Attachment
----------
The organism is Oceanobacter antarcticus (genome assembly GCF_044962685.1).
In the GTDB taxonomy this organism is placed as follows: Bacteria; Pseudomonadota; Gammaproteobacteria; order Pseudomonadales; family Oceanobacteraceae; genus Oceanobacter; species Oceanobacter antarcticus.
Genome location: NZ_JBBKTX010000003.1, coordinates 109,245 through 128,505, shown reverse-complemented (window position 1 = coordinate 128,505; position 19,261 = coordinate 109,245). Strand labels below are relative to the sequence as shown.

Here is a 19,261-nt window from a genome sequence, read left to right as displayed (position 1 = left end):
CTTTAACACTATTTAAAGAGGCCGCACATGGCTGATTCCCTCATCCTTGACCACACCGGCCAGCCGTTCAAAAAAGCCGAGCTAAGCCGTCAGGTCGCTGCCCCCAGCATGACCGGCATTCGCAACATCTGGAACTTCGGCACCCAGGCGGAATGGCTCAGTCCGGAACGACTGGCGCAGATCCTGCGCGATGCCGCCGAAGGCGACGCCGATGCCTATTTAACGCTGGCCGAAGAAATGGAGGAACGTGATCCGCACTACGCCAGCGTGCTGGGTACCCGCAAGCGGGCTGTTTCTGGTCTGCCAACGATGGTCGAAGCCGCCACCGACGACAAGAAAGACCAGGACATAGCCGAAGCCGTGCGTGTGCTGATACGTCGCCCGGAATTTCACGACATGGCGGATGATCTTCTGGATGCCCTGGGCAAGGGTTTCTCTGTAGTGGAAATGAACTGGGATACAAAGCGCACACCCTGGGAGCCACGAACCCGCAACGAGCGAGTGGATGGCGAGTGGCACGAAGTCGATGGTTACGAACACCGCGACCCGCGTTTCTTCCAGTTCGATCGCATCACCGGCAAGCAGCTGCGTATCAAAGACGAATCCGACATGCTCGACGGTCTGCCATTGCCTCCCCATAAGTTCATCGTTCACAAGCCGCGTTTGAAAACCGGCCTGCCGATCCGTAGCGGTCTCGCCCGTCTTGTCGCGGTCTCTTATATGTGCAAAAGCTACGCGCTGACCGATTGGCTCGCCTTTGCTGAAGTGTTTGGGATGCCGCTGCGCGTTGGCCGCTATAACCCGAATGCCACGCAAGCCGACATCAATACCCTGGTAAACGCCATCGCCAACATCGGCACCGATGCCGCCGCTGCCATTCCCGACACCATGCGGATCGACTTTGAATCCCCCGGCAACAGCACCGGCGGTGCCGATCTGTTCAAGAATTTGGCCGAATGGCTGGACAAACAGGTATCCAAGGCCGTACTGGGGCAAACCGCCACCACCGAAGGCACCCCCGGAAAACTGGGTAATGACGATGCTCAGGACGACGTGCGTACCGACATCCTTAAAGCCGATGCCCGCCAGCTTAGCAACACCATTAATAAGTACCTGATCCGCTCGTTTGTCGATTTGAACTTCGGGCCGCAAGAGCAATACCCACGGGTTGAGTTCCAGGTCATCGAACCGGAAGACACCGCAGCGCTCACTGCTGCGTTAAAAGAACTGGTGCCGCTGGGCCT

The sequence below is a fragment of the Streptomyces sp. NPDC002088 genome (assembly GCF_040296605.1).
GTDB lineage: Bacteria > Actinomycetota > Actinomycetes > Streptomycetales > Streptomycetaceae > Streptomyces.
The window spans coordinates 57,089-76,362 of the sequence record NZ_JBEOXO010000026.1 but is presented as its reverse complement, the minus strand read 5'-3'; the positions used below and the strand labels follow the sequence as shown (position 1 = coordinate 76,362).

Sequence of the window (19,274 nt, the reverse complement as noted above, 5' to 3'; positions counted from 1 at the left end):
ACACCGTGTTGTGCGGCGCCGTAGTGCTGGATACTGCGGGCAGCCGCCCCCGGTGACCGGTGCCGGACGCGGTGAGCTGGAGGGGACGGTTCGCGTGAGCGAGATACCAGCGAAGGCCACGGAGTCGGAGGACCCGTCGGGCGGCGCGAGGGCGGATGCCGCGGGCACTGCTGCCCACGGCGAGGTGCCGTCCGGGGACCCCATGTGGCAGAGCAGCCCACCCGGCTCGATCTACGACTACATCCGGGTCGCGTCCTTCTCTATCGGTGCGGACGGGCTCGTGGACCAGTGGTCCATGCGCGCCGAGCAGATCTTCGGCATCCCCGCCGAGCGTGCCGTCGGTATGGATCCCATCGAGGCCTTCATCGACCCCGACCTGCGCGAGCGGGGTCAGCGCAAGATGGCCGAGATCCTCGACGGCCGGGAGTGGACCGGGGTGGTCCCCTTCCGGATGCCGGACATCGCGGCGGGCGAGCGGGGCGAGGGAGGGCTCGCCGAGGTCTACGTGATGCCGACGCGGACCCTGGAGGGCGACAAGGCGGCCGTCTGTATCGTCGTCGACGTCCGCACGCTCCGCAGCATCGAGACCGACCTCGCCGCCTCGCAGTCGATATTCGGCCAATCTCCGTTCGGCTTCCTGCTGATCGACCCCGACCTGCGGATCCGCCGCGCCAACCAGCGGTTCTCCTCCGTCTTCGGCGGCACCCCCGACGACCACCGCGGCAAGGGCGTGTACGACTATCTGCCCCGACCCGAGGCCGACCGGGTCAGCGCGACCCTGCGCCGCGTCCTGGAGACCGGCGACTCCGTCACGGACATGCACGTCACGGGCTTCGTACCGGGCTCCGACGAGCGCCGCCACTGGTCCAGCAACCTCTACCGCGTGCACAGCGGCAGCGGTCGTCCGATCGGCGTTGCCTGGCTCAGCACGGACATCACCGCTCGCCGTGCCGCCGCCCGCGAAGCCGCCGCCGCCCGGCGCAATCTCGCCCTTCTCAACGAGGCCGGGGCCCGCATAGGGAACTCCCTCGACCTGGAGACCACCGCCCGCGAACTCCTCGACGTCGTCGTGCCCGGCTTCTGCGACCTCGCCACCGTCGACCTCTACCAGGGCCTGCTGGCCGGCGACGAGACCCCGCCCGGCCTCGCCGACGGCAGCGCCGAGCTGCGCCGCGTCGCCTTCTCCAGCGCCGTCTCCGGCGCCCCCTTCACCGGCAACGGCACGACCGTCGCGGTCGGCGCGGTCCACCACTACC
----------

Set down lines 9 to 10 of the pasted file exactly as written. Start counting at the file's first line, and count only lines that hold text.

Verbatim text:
Sequence of the window (19,274 nt, the reverse complement as noted above, 5' to 3'; positions counted from 1 at the left end):
ACACCGTGTTGTGCGGCGCCGTAGTGCTGGATACTGCGGGCAGCCGCCCCCGGTGACCGGTGCCGGACGCGGTGAGCTGGAGGGGACGGTTCGCGTGAGCGAGATACCAGCGAAGGCCACGGAGTCGGAGGACCCGTCGGGCGGCGCGAGGGCGGATGCCGCGGGCACTGCTGCCCACGGCGAGGTGCCGTCCGGGGACCCCATGTGGCAGAGCAGCCCACCCGGCTCGATCTACGACTACATCCGGGTCGCGTCCTTCTCTATCGGTGCGGACGGGCTCGTGGACCAGTGGTCCATGCGCGCCGAGCAGATCTTCGGCATCCCCGCCGAGCGTGCCGTCGGTATGGATCCCATCGAGGCCTTCATCGACCCCGACCTGCGCGAGCGGGGTCAGCGCAAGATGGCCGAGATCCTCGACGGCCGGGAGTGGACCGGGGTGGTCCCCTTCCGGATGCCGGACATCGCGGCGGGCGAGCGGGGCGAGGGAGGGCTCGCCGAGGTCTACGTGATGCCGACGCGGACCCTGGAGGGCGACAAGGCGGCCGTCTGTATCGTCGTCGACGTCCGCACGCTCCGCAGCATCGAGACCGACCTCGCCGCCTCGCAGTCGATATTCGGCCAATCTCCGTTCGGCTTCCTGCTGATCGACCCCGACCTGCGGATCCGCCGCGCCAACCAGCGGTTCTCCTCCGTCTTCGGCGGCACCCCCGACGACCACCGCGGCAAGGGCGTGTACGACTATCTGCCCCGACCCGAGGCCGACCGGGTCAGCGCGACCCTGCGCCGCGTCCTGGAGACCGGCGACTCCGTCACGGACATGCACGTCACGGGCTTCGTACCGGGCTCCGACGAGCGCCGCCACTGGTCCAGCAACCTCTACCGCGTGCACAGCGGCAGCGGTCGTCCGATCGGCGTTGCCTGGCTCAGCACGGACATCACCGCTCGCCGTGCCGCCGCCCGCGAAGCCGCCGCCGCCCGGCGCAATCTCGCCCTTCTCAACGAGGCCGGGGCCCGCATAGGGAACTCCCTCGACCTGGAGACCACCGCCCGCGAACTCCTCGACGTCGTCGTGCCCGGCTTCTGCGACCTCGCCACCGTCGACCTCTACCAGGGCCTGCTGGCCGGCGACGAGACCCCGCCCGGCCTCGCCGACGGCAGCGCCGAGCTGCGCCGCGTCGCCTTCTCCAGCGCCGTCTCCGGCGCCCCCTTCACCGGCAACGGCACGACCGTCGCGGTCGGCGCGGTCCACCACTACC